“We went to play weekend after weekend, making a lot of money,” Don says.

big cut

The group made their first big break when they were discovered by Gene Kaye, a famous DJ from Philadelphia.

“He invited us to play on his huge and famous bandstand Saturday Night Notre Dame in Allentown”, Don explains. “We’ve played live radio on WMRF before, but never on a station as powerful as WODE from Lehigh Valley, 99.9 FM.”

Kaye also helped Allentown band Jay and the Techniques go big, with two hit records and an appearance on The Ed Sullivan Show. “We were to be his next big discovery,” Don says.

Former publisher Dave Semler followed the band in their performances.

“I was kind of their roadie in those early years,” said Semler, a cousin of Don and a Kish graduate in 1969. “The guys had first-class Fender guitars and amps. Chet was a good lead singer, but when Roger Niman became the new lead singer, the band was just awesome.

Niman was a hugely popular member of the Kish class of 1968, while Wilson and Selfridge were graduates of 1969.

“I remember the trip to Allentown,” Semler adds. “The invitation to play there came when Don’s mother (Aunt Florence) saw Kaye’s name on the back of the Jay and the Techniques album,”Keep the ball rollin.’“She wrote to him asking how new bands could take a break.

Kaye thought The Dimensions had potential, but said the band needed their own music. The covers were great, according to Kaye, but the original music was key to making them successful.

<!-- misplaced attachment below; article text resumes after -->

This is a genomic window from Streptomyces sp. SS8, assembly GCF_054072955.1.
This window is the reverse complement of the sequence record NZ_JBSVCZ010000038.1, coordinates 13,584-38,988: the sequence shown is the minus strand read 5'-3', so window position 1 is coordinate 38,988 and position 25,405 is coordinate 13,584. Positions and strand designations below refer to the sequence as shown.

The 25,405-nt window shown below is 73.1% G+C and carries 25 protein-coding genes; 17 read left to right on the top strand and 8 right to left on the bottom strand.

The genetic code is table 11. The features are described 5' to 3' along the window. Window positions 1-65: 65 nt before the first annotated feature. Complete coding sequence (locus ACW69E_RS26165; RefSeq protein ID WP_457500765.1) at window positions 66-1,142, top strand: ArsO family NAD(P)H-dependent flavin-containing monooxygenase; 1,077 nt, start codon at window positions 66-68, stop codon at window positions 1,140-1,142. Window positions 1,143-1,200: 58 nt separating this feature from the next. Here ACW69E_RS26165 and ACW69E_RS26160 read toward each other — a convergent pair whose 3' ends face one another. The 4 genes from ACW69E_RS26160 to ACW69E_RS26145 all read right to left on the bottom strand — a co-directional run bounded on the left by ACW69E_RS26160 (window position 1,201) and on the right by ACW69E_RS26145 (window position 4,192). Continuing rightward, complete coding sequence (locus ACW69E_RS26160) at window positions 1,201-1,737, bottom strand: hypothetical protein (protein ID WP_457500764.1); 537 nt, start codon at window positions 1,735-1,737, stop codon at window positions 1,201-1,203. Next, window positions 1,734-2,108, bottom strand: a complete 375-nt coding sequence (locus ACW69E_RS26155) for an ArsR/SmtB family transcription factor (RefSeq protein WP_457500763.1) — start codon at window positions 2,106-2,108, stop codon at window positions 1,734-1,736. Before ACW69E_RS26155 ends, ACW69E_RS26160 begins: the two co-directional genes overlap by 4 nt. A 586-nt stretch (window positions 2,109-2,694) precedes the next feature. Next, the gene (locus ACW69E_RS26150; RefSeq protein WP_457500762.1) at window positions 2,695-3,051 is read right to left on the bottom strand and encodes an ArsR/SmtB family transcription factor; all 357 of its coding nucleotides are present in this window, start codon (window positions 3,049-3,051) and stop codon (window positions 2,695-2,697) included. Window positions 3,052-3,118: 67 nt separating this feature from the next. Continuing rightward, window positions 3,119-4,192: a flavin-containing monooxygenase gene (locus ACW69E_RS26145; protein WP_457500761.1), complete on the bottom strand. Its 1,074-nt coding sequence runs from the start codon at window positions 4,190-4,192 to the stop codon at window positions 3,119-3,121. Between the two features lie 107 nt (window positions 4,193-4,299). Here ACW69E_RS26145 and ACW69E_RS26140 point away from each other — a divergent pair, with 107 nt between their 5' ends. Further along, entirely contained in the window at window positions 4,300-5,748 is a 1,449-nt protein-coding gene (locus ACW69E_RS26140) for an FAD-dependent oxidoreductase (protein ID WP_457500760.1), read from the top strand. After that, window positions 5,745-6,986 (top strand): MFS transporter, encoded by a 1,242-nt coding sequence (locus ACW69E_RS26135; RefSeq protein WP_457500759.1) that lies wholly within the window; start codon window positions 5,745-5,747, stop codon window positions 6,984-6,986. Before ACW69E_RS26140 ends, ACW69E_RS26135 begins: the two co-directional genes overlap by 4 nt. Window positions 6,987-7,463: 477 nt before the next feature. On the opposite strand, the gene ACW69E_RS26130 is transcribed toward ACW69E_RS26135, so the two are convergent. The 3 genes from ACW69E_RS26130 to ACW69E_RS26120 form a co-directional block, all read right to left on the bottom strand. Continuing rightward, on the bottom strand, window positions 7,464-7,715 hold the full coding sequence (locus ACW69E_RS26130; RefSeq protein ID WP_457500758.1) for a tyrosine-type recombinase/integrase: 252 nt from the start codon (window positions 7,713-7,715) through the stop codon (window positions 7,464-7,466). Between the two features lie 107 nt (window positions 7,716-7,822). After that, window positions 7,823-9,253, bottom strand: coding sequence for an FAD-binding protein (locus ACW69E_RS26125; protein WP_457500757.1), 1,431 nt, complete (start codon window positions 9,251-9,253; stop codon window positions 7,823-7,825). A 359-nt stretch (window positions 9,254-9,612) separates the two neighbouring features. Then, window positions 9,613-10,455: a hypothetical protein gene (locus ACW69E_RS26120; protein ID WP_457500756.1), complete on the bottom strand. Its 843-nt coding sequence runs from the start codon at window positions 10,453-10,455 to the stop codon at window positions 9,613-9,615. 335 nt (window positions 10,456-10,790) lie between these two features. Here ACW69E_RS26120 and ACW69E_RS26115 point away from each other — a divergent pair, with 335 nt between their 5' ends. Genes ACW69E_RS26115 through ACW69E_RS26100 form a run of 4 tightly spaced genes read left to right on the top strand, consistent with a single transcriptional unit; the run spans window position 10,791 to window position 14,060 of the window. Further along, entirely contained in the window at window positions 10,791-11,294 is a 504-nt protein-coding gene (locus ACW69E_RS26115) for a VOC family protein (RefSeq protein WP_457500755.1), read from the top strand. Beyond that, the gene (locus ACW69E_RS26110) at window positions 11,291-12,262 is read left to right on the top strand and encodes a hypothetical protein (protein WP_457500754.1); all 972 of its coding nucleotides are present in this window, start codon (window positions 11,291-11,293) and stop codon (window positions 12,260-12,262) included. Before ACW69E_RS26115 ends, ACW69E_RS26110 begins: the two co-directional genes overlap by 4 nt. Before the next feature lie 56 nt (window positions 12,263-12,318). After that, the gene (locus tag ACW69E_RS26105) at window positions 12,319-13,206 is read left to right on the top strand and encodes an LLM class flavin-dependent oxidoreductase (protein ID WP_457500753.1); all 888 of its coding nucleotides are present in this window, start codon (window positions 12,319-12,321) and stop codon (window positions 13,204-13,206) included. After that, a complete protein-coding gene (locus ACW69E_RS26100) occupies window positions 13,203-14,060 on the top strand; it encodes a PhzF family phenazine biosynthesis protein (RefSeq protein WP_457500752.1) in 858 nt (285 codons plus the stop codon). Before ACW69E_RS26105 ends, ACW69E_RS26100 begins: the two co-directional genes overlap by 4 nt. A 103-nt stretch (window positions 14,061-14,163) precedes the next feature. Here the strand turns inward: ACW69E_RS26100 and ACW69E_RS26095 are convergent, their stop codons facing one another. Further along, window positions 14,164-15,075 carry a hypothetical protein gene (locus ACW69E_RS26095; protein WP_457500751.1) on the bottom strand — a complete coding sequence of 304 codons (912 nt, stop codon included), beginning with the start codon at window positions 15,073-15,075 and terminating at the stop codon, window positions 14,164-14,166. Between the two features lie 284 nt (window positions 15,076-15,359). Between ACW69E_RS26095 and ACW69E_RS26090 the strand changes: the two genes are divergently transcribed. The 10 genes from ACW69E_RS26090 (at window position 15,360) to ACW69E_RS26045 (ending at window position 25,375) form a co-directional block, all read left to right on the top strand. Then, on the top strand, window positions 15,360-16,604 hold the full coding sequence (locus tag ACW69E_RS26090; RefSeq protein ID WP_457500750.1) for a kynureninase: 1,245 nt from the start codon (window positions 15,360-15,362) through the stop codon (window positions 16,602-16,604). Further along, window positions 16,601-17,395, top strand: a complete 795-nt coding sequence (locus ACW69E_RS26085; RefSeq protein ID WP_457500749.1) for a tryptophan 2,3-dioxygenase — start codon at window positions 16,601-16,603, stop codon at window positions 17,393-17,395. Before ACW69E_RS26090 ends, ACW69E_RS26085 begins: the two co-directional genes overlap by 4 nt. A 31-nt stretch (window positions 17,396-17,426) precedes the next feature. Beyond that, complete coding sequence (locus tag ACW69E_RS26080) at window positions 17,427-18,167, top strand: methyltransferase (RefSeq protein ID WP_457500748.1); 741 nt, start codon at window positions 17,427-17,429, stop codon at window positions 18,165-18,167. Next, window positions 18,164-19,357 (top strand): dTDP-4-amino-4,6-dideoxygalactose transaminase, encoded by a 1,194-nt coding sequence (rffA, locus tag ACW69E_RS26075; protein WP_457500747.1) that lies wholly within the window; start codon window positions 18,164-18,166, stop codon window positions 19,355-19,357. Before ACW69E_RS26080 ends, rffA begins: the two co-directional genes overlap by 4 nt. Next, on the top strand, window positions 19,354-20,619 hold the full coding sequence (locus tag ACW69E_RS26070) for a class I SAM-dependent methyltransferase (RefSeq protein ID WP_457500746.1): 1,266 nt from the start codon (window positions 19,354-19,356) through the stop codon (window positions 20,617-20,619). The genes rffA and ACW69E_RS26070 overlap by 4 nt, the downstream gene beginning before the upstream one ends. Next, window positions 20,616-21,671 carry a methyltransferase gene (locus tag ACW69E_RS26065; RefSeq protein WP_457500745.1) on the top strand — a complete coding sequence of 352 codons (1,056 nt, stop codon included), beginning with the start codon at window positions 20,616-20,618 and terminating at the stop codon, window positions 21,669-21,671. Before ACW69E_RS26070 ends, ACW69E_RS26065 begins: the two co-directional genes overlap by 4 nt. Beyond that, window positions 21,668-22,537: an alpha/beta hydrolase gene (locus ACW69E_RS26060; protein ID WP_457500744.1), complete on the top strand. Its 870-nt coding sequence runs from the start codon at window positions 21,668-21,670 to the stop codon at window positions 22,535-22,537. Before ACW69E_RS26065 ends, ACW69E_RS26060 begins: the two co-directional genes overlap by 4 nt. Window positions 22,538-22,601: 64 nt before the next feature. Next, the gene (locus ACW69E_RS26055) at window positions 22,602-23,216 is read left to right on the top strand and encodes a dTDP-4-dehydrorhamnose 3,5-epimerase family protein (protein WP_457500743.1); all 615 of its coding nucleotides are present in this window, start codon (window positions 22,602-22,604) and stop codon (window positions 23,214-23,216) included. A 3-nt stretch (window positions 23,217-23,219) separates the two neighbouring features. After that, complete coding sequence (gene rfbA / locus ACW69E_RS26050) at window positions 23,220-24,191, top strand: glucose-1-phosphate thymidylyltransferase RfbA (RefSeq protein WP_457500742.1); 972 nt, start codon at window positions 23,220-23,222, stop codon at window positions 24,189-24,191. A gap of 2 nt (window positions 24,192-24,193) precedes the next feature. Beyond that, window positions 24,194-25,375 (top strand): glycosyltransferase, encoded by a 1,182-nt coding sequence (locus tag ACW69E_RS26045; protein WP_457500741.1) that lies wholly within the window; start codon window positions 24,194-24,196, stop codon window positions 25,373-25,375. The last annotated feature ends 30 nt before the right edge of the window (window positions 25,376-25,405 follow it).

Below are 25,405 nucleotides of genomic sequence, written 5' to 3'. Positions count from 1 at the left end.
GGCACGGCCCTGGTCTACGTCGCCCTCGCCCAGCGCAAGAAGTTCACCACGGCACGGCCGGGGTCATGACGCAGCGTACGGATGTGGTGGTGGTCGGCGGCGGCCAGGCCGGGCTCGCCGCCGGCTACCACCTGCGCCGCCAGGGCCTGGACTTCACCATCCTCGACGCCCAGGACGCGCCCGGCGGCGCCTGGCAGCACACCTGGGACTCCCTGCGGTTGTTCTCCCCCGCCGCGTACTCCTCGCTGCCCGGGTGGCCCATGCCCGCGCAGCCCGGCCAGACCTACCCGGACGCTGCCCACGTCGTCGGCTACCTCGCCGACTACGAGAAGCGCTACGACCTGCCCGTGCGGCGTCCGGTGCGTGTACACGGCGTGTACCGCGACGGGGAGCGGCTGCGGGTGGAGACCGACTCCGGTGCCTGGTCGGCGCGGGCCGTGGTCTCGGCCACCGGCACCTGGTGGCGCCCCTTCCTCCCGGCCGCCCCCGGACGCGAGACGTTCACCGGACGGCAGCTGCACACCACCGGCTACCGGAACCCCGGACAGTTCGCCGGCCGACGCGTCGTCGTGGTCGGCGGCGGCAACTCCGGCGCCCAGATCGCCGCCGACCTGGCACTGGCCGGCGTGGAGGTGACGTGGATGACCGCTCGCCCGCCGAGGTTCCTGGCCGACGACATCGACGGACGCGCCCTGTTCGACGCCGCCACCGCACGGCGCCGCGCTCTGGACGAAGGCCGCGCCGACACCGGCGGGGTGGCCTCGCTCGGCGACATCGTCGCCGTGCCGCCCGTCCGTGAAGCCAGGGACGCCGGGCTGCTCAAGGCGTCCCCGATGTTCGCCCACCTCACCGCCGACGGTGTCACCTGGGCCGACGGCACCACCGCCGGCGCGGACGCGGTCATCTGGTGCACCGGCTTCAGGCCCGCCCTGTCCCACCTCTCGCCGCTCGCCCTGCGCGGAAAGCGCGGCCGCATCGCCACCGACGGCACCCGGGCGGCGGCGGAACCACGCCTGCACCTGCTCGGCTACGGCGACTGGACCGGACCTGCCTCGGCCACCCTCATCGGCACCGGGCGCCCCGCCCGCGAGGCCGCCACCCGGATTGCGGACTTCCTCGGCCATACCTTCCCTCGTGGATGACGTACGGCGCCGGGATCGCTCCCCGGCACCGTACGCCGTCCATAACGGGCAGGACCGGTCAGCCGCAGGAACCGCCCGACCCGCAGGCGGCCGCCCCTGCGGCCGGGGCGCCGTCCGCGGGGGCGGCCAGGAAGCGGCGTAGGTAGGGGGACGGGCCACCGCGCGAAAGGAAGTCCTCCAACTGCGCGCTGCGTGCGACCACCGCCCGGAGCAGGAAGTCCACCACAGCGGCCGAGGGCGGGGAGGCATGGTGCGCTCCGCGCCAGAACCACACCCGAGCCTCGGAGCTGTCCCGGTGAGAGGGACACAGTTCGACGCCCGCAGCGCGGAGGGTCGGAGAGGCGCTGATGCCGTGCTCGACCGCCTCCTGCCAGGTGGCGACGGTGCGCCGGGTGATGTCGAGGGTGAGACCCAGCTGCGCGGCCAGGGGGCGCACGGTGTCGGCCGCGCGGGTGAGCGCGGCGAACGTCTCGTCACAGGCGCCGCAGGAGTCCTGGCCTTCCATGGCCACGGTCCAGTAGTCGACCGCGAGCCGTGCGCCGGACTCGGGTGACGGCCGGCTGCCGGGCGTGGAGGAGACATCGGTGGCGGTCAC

At that time, band members bought sheet music at Frank’s Music Shop or Kauffman’s Music and Furniture, Semler says.

More likely, they listened to 45s over and over to figure out lyrics and guitar chords.

“Today, lyrics and chords are free everywhere on the Internet. How to play guitar licks are available on the internet instructional videos… free”, he says.

This was not the case in the 60s and 70s.

“Though I doubt bands today are having more fun than those high school kids in The Dimensions or the young adults in The Yellow Brick Road,” Semler adds.

tragedy strikes

Semler recalls other milestones, including a New Year’s appearance at Green Gables.

“One of our secondary school teachers booked the group for the Armagh-Brown Kish Alumni Association New Years party that year. Although alcohol was served, it was basically a private party… so the appearance of the group was not an issue. It was the band’s first time playing for adult audiences rather than schoolchildren. We really enjoyed seeing the adults having a good time,” he says.

“Don and I drove through State College, Philipsburg, Punxsutawney and Altoona looking for potential bookings,” Semler adds. “That’s how the Philipsburg appearances came about. We searched high and low for potential reservations.

However, tragedy struck when Niman was killed in a freak car accident on his way home from a performance at a festival held behind the Brooklyn Fire Company.